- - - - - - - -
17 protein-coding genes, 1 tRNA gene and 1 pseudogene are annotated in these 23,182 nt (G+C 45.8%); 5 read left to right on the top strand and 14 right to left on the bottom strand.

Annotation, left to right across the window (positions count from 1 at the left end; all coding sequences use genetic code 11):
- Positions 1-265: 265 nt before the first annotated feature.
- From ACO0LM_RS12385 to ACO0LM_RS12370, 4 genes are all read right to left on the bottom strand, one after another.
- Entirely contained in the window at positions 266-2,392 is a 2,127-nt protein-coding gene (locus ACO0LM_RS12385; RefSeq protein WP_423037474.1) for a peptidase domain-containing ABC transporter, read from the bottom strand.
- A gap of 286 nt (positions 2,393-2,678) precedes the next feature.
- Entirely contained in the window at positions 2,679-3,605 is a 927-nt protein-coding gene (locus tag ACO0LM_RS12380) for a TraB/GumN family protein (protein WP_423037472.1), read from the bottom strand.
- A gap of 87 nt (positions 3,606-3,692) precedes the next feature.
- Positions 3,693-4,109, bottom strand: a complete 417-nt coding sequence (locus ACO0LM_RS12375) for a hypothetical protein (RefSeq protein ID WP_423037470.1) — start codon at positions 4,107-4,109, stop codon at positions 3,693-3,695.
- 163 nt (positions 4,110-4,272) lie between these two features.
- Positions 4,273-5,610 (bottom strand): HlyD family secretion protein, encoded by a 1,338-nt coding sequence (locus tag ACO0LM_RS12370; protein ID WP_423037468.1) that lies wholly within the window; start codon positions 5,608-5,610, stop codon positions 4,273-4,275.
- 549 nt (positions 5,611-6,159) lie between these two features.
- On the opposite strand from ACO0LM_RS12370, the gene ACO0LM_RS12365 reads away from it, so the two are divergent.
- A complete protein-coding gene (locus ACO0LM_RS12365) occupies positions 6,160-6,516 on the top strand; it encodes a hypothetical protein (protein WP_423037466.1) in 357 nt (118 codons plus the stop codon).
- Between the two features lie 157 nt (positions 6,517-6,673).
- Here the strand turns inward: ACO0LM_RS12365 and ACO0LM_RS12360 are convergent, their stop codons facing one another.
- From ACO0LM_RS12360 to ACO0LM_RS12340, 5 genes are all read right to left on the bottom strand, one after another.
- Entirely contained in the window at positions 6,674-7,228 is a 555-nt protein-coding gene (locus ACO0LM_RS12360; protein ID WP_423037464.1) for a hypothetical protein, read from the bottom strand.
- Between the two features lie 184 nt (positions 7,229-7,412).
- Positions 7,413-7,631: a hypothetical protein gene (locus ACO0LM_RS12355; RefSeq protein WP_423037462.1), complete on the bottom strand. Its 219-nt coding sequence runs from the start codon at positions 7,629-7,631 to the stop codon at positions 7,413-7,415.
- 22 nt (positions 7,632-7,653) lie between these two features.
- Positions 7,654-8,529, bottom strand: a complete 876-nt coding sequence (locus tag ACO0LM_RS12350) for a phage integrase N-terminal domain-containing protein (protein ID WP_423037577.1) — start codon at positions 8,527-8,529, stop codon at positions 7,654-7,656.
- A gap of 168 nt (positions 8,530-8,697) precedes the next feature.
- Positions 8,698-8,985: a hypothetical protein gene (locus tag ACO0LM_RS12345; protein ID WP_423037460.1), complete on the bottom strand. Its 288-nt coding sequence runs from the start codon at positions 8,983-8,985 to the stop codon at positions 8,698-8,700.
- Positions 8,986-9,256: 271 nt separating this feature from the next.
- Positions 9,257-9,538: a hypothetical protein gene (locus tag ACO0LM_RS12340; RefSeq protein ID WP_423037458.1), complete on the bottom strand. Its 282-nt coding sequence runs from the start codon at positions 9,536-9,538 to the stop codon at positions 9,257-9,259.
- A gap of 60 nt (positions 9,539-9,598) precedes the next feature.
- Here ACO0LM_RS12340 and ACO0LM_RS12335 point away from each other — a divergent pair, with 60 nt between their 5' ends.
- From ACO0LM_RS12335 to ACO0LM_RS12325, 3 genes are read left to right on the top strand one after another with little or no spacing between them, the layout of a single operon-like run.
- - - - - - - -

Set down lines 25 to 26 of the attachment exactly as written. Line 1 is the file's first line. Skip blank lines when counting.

- Positions 8,986-9,256: 271 nt separating this feature from the next.
- Positions 9,257-9,538: a hypothetical protein gene (locus tag ACO0LM_RS12340; RefSeq protein ID WP_423037458.1), complete on the bottom strand. Its 282-nt coding sequence runs from the start codon at positions 9,536-9,538 to the stop codon at positions 9,257-9,259.